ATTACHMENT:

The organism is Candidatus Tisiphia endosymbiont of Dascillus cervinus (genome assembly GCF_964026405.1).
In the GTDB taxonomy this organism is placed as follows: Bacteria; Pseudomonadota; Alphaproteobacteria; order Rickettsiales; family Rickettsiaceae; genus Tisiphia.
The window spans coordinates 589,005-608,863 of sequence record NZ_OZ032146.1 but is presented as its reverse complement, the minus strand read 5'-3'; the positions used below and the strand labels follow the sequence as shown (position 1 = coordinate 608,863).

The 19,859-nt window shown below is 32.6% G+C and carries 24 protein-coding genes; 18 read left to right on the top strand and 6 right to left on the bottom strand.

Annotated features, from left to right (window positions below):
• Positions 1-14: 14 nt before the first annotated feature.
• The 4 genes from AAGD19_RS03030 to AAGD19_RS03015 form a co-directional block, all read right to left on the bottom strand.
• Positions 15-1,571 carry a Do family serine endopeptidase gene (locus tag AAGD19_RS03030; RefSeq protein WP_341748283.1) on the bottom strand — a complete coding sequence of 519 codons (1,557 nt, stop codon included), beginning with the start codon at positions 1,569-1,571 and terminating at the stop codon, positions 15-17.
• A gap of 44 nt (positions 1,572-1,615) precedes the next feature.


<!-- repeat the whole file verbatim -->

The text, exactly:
The organism is Candidatus Tisiphia endosymbiont of Dascillus cervinus (genome assembly GCF_964026405.1).
In the GTDB taxonomy this organism is placed as follows: Bacteria; Pseudomonadota; Alphaproteobacteria; order Rickettsiales; family Rickettsiaceae; genus Tisiphia.
The window spans coordinates 589,005-608,863 of sequence record NZ_OZ032146.1 but is presented as its reverse complement, the minus strand read 5'-3'; the positions used below and the strand labels follow the sequence as shown (position 1 = coordinate 608,863).

The 19,859-nt window shown below is 32.6% G+C and carries 24 protein-coding genes; 18 read left to right on the top strand and 6 right to left on the bottom strand.

Annotated features, from left to right (window positions below):
• Positions 1-14: 14 nt before the first annotated feature.
• The 4 genes from AAGD19_RS03030 to AAGD19_RS03015 form a co-directional block, all read right to left on the bottom strand.
• Positions 15-1,571 carry a Do family serine endopeptidase gene (locus tag AAGD19_RS03030; RefSeq protein WP_341748283.1) on the bottom strand — a complete coding sequence of 519 codons (1,557 nt, stop codon included), beginning with the start codon at positions 1,569-1,571 and terminating at the stop codon, positions 15-17.
• A gap of 44 nt (positions 1,572-1,615) precedes the next feature.